Immunotherapy has greatly improved the treatment of cancer in the last decade, with novel therapeutic products achieving groundbreaking results in both hematological and solid tumors. However, despite the promising advances, there are still some hurdles to overcome. One of them is patient stratification to tailor therapeutic interventions. Especially regarding personalized therapies, as they tend to work effectively only in specific subsets of patients. Unfortunately, the underlying processes as to why this happens are still mainly unknown.
At the University of Antwerp, we are focusing on "cracking the code" for personalized cancer immunotherapies using immunoinformatic tools. One example of personalized immunotherapy is dendritic cell (DC) vaccination. By administering DCs loaded with tumor antigens, the immune system of the patient is stimulated to initiate a tumor-specific immune response. However, some patients show successful adaptive immune responses leading to an increased overall survival, while others do not. Thus, we aim to identify key differences in response among patients by comparing the T cell repertoire between responding and non-responding patients, as T cells are the main population targeted by DCs.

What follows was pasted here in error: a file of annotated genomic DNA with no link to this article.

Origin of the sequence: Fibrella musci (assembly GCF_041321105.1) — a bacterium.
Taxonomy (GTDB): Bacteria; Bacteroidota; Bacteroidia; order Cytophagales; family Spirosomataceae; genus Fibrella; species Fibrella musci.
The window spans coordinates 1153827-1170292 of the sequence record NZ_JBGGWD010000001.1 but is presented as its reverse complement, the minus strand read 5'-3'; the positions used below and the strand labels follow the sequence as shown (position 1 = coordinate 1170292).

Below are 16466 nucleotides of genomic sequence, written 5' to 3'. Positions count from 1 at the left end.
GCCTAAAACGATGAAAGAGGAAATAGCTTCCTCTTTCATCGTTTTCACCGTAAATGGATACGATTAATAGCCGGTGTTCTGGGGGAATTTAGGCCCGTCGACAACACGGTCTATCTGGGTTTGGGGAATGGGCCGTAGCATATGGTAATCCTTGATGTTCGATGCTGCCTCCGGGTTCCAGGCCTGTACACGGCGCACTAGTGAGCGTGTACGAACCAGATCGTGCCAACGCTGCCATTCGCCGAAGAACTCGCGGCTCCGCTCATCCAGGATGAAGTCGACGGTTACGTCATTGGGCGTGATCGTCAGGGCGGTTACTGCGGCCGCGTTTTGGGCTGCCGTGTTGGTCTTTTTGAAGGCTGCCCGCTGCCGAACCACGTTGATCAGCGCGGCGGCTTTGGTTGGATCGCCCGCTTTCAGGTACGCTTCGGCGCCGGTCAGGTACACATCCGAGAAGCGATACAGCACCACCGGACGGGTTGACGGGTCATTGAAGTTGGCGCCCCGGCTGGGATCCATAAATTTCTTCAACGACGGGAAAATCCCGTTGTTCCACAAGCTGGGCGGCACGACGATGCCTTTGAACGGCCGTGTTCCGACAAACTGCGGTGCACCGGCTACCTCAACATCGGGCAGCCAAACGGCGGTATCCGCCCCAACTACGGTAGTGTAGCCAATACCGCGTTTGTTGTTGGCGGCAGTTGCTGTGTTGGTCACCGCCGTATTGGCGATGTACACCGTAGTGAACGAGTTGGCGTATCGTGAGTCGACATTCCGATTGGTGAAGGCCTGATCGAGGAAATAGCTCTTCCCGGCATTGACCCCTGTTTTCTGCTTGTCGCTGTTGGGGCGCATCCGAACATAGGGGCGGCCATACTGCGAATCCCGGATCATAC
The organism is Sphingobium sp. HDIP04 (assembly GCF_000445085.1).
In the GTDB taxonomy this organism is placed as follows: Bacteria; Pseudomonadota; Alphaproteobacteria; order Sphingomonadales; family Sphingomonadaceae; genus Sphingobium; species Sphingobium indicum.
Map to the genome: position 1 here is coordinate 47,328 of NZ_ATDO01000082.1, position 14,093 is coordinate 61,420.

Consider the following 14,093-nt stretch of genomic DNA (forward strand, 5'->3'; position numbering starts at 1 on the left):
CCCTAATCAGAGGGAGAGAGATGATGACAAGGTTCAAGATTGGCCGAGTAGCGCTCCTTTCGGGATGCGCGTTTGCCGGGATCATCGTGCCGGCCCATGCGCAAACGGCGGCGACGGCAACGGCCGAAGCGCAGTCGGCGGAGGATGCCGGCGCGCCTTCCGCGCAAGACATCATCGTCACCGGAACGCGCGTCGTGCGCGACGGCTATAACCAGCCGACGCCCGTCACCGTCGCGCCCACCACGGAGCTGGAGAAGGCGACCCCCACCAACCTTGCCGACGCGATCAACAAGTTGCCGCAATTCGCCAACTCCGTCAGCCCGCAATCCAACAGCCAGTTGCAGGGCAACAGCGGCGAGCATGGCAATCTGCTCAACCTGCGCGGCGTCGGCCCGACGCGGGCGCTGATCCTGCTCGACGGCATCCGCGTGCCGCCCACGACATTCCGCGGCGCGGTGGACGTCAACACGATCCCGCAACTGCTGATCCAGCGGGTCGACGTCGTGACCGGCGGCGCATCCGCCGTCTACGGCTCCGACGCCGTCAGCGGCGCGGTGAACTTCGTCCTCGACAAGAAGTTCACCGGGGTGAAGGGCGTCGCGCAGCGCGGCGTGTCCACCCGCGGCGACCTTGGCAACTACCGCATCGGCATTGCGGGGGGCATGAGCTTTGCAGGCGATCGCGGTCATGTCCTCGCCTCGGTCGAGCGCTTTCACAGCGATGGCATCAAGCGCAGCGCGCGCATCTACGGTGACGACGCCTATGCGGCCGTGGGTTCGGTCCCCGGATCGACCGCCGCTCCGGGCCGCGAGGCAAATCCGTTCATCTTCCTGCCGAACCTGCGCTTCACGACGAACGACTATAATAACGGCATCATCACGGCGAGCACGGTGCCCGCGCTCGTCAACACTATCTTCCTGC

Another type of cancer immunotherapy centers on administering tumor antigen-specific T cells, instead of activating T cells trough DC vaccination. Tumor-specific T cells can be obtained by the modification of patient-derived T cells with tumor-specific T cell receptors (TCRs). This strategy is called TCR-T cell therapy and relies on the prior identification of T cells with tumor killing capacities. We are currently working on how to prioritize T cells for TCR-T therapy. Here, we start from blood samples of cancer patients who responded positively to a tumor antigen-loaded DC vaccine. Samples both prior to and post vaccination are used to identify those T cells that have actively expanded in response to DC therapy. Both epitope specificity of the T cells and T cell functionality are studied using combined single-cell RNA and TCR sequencing. Thus, we aim to identify TCRs from expanded T cells with an active tumor-killing profile that can be selected as potential leads for TCR-engineering of T cells and be further validated for the development of TCR-T cell therapies. In summary, I will explain the current limitations of cancer immunotherapies and our strategies to overcome these limitations.